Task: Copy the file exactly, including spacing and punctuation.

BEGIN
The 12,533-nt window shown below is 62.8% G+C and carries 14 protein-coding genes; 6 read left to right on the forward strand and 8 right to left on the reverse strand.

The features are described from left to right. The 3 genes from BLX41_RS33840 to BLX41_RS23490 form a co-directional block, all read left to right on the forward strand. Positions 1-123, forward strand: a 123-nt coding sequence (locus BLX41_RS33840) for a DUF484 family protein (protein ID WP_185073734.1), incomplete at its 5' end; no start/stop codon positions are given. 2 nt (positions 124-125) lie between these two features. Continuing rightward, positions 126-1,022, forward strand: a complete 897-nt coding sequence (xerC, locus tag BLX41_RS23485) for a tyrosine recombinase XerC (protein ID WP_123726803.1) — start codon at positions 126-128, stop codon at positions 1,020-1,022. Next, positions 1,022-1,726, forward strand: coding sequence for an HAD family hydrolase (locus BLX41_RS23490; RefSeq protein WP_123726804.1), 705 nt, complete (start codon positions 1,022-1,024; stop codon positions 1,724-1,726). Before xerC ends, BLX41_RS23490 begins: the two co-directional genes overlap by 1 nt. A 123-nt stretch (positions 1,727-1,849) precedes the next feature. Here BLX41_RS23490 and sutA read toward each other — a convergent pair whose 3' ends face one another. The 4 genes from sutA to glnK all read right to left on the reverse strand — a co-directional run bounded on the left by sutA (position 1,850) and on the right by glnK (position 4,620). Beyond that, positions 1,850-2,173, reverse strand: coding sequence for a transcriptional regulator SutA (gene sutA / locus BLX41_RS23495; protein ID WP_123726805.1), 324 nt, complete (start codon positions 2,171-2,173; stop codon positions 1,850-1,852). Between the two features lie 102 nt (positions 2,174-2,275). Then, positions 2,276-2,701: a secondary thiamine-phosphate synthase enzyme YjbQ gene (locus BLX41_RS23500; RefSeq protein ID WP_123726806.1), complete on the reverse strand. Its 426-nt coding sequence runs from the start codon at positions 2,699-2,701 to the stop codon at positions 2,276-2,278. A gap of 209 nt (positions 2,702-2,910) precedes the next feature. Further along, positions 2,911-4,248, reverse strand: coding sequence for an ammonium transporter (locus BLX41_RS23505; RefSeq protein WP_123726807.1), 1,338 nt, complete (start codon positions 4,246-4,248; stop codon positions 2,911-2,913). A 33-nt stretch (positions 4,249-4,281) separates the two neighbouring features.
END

The 12,533-nt window shown below is 62.8% G+C and carries 14 protein-coding genes; 6 read left to right on the forward strand and 8 right to left on the reverse strand.

The features are described from left to right. The 3 genes from BLX41_RS33840 to BLX41_RS23490 form a co-directional block, all read left to right on the forward strand. Positions 1-123, forward strand: a 123-nt coding sequence (locus BLX41_RS33840) for a DUF484 family protein (protein ID WP_185073734.1), incomplete at its 5' end; no start/stop codon positions are given. 2 nt (positions 124-125) lie between these two features. Continuing rightward, positions 126-1,022, forward strand: a complete 897-nt coding sequence (xerC, locus tag BLX41_RS23485) for a tyrosine recombinase XerC (protein ID WP_123726803.1) — start codon at positions 126-128, stop codon at positions 1,020-1,022. Next, positions 1,022-1,726, forward strand: coding sequence for an HAD family hydrolase (locus BLX41_RS23490; RefSeq protein WP_123726804.1), 705 nt, complete (start codon positions 1,022-1,024; stop codon positions 1,724-1,726). Before xerC ends, BLX41_RS23490 begins: the two co-directional genes overlap by 1 nt. A 123-nt stretch (positions 1,727-1,849) precedes the next feature. Here BLX41_RS23490 and sutA read toward each other — a convergent pair whose 3' ends face one another. The 4 genes from sutA to glnK all read right to left on the reverse strand — a co-directional run bounded on the left by sutA (position 1,850) and on the right by glnK (position 4,620). Beyond that, positions 1,850-2,173, reverse strand: coding sequence for a transcriptional regulator SutA (gene sutA / locus BLX41_RS23495; protein ID WP_123726805.1), 324 nt, complete (start codon positions 2,171-2,173; stop codon positions 1,850-1,852). Between the two features lie 102 nt (positions 2,174-2,275). Then, positions 2,276-2,701: a secondary thiamine-phosphate synthase enzyme YjbQ gene (locus BLX41_RS23500; RefSeq protein ID WP_123726806.1), complete on the reverse strand. Its 426-nt coding sequence runs from the start codon at positions 2,699-2,701 to the stop codon at positions 2,276-2,278. A gap of 209 nt (positions 2,702-2,910) precedes the next feature. Further along, positions 2,911-4,248, reverse strand: coding sequence for an ammonium transporter (locus BLX41_RS23505; RefSeq protein WP_123726807.1), 1,338 nt, complete (start codon positions 4,246-4,248; stop codon positions 2,911-2,913). A 33-nt stretch (positions 4,249-4,281) separates the two neighbouring features.